I've been taking digital pictures for roughly five years now. Over that time I've taken a few thousand. They're poorly organized but at least they're on-line.
Every once in a while, someone asks me what software I used to create my on-line photo gallery, and I laugh to myself. Why? Because it's two little Perl scripts that have evolved a bit over the last few years. But they're still really, really basic and just barely do what I need.
I'm posting them here in the hopes that someone else finds them useful. As unlikely as that is, at least I can point others to this page when then ask me what I use. :-)
WARNING: This is hackerware. If you're not comfortable figuring out how the code works and adjusting to meet your needs, please move along. These are not the droids you're looking for. There are bugs, stupid limitations and assumptions built-in. And it's not my best coding work.
pic-conv2.pl is run while you're in a directory full of JPEG files (*.jpg). For each image, it calls the convert program from ImageMagick to produce small and medium sized images. So you'll end up with a foo-sm.jpg and foo-md.jpg.
pmi2.pl is the real workhorse. Run it after you've run pic-conv2.pl and after you've put a title.txt and description.txt file in the directory. It builds out the pages with header, footer, and navigation.
Use these at your own risk. Or not at all.
One of these days I'm gonna completely revamp how all this stuff works. Or I'll just use someone else's code. Who knows.
A rather large box arrived for me at work today. It was from my parents in Ohio. They apparently decided to send me all of the food I would have normally eaten (but really shouldn't) if I had gone back to Ohio for the holiday.
I'm not sure what's more evil, me dscribing it to a bunch of people who can't eat it, or them sending it in the first place.
Well, the next time I drive to work it'll be 2003, so that means I'll no longer have the nice parking spot that I won in last year's charity auction. Doh!
I bid again this year but gave up when the price when over $500. It's for a good cause and all, but that was more than I wanted to part with. I guess I got a better price than I thought last year--only $305! Something tells me that I'll never be so lukcy again.
(In case you're wondering, I do have California plates on my car now. It's just that I took that picture back in the Spring before I was properly "motivated" to register my vehicle. Long story.)
There's been some discussion recently about weblogs at Yahoo. It's not the first time, but it came up again. My co-worker Michael Radwin (
who hasn't enabled TrackBack so that I can link this entry to his) posted his views recently.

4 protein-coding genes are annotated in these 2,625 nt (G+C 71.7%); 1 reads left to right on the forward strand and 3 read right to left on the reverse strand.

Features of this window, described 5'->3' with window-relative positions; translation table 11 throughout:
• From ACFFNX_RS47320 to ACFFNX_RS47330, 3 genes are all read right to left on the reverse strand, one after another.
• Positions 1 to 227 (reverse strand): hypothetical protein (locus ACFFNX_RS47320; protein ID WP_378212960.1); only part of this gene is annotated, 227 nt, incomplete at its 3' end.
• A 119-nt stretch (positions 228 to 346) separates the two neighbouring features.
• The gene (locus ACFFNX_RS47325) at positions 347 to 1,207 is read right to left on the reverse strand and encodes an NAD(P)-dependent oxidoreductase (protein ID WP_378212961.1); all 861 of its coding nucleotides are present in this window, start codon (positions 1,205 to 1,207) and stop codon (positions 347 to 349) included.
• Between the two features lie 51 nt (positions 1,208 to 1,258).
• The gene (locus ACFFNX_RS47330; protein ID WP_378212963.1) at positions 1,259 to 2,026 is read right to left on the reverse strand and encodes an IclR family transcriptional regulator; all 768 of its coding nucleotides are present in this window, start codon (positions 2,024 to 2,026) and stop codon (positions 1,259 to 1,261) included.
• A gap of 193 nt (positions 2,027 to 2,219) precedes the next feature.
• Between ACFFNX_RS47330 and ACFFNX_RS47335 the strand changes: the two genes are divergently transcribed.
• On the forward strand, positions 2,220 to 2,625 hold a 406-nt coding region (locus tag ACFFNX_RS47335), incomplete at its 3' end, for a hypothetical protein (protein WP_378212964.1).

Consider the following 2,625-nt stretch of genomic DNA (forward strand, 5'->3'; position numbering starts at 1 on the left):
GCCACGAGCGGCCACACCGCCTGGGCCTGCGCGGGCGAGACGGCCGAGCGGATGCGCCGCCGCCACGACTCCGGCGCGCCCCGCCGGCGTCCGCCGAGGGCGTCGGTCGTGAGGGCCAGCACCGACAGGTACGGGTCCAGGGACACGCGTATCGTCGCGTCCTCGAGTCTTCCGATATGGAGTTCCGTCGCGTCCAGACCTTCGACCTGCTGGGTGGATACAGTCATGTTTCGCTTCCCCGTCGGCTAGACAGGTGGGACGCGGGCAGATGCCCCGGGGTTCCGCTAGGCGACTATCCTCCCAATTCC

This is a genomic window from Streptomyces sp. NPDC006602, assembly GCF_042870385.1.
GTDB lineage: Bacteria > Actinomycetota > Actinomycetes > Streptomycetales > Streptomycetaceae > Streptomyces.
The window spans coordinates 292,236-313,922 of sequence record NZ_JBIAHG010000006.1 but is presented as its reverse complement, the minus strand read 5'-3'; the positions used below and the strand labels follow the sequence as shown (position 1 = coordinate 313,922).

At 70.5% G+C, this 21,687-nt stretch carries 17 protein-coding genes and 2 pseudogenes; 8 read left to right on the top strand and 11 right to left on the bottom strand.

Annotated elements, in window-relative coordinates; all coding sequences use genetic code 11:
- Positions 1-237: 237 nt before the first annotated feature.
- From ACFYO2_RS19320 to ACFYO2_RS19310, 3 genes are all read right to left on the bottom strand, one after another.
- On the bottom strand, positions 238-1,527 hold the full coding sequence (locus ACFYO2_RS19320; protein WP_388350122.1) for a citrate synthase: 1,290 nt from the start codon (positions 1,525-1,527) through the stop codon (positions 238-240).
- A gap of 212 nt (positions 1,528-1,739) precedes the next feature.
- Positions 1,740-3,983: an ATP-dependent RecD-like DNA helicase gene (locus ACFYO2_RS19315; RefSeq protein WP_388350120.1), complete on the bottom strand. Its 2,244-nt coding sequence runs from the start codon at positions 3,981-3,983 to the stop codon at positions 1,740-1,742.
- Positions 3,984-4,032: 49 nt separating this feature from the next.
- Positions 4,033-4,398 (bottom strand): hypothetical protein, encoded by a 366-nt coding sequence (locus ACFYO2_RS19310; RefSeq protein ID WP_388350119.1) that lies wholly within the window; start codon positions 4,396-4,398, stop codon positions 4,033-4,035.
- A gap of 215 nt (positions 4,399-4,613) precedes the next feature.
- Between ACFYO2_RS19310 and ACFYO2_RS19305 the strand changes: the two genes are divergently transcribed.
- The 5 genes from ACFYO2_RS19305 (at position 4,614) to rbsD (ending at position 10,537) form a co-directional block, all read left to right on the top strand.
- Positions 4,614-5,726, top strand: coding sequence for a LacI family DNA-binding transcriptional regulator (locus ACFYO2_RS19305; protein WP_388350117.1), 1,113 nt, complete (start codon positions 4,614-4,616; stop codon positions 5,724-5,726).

I can't say if Yahoo has any plans to do it or not, since I don't speak for my employer, but I have to agree. Weblogs on Yahoo could be a very "sticky" service and Yahoo is fond of sticky services.
Even so, a blog service would be a win for Yahoo! in the long run. Feeling some compulsion to keep your blog up-to-date is sorta like email -- it's very "sticky". That means increased customer loyalty, which is always a good thing in the business world (even if it costs you some money).
Unlike the traditional Yahoo approach (build something that's a lot like our other services and technology), however, I have a very specific plan in mind should anyone decide it's something we want to do. It would get things on-line quickly with good tools and work like bloggers expect. And I have interesting ideas about how to integrate weblogging with some of our other large properties. Whether anyone will ask me or listen my ideas is a whole different question. :-)
(Yes, I've already offered.)
See also: AOL to Offer Weblogs?
Anytime I order a package from Amazon that I don't need in a hurry, it is shipped from Reno, Nevada and arrives within 2 days. Sometimes it's here the next day if I order early enough.
Anytime I order something I'd like soon (like my iPod), it'll ship from Illinois and take a week or more to get here.
This leads to my biggest beef in the world of on-line shopping: Insufficient shipping details at purchase time.
When I'm making the choice between UPS Ground and FedEx overnight, I'm shooting in the dark unless I know where it's shipping from. It if comes from Reno, I don't care. Give me the cheap rate. But if it's coming from across the country, I might want to spend the extra bucks.
Too many times, I've paid extra to have a package shipped across the Nevada/California border because I was worried that it'd be coming from Kentucky, Illinois, or worse.
Note to Amazon: Once a customer has decided to make a purchase, let them know where the product is today. I'm sure you inventory management system already knows this. You, of all on-line merchants, should see the value in this.
And don't even get me started on the utter lack of integrated shipping information available on Yahoo Shopping. Yes, I'm a Yahoo employee and I buy most stuff at Amazon. Only if I cannot find it there do I use Y! Shopping. Sadly, my complaints fall on deaf ears. So I vote with my wallet--and not my Y! Wallet.